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Open Access Research article

A qualitative interview study exploring pregnant women’s and health professionals’ attitudes to external cephalic version

Rebecca Say1*, Richard Thomson1, Stephen Robson2 and Catherine Exley1

Author Affiliations

1 Institute of Health and Society, Baddiley - Clark Building, Richardson Road, Newcastle Upon Tyne, NE2 4AX, UK

2 Institute of Cellular Medicine, 4th Floor, William Leech Building, Medical School, Framlington Place, Newcastle University, NE2 4HH, UK

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BMC Pregnancy and Childbirth 2013, 13:4  doi:10.1186/1471-2393-13-4

Published: 16 January 2013

Abstract

Background

Women who have a breech presentation at term have to decide whether to attempt external cephalic version (ECV) and how they want to give birth if the baby remains breech, either by planned caesarean section (CS) or vaginal breech birth. The aim of this study was to explore the attitudes of women with a breech presentation and health professionals who manage breech presentation to ECV.

Methods

We carried out semi-structured interviews with pregnant women with a breech presentation (n=11) and health professionals who manage breech presentation (n=11) recruited from two hospitals in North East England. We used purposive sampling to include women who chose ECV and women who chose planned CS. We analysed data using thematic analysis, comparing between individuals and seeking out disconfirming cases.

Results

Four main themes emerged from the data collected during interviews with pregnant women with a breech presentation: ECV as a means of enabling natural birth; concerns about ECV; lay and professional accounts of ECV; and breech presentation as a means of choosing planned CS. Some women’s attitudes to ECV were affected by their preferences for how to give birth. Other women chose CS because ECV was not acceptable to them. Two main themes emerged from the interview data about health professionals’ attitudes towards ECV: directive counselling and attitudes towards lay beliefs about ECV and breech presentation.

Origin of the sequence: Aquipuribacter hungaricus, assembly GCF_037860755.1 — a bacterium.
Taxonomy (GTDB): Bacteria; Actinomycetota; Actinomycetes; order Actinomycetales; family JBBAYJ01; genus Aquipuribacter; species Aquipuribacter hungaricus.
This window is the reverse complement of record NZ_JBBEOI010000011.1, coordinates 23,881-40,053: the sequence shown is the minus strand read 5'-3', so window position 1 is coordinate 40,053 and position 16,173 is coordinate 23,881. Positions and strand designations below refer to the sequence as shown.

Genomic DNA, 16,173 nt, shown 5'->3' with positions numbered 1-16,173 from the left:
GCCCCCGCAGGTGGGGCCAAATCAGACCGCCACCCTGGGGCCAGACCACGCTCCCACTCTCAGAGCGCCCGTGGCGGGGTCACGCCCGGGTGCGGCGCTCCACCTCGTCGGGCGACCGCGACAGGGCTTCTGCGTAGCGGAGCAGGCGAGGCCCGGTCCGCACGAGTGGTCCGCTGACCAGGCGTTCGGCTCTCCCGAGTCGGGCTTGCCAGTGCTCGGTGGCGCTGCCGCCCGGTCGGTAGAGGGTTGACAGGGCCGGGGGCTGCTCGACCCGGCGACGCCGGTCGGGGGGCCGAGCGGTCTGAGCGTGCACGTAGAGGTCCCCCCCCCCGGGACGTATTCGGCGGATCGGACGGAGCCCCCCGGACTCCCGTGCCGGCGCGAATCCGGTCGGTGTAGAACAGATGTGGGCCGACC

Conclusions

Women had a range of attitudes to ECV informed by their preferences for how to give birth; the acceptability of ECV to them; and lay accounts of ECV, which were frequently negative. Most professionals described having a preference for ECV and reported directively counselling women to choose it. Some professionals were dismissive of lay beliefs about ECV. Some key challenges for shared decision making about breech presentation were identified: health professionals counselling women directively about ECV and the differences between evidence-based information about ECV and lay beliefs. To address these challenges a number of approaches will be required.

Keywords:
Pregnancy; Breech presentation; External cephalic version; Mode of delivery; Attitudes; Shared decision making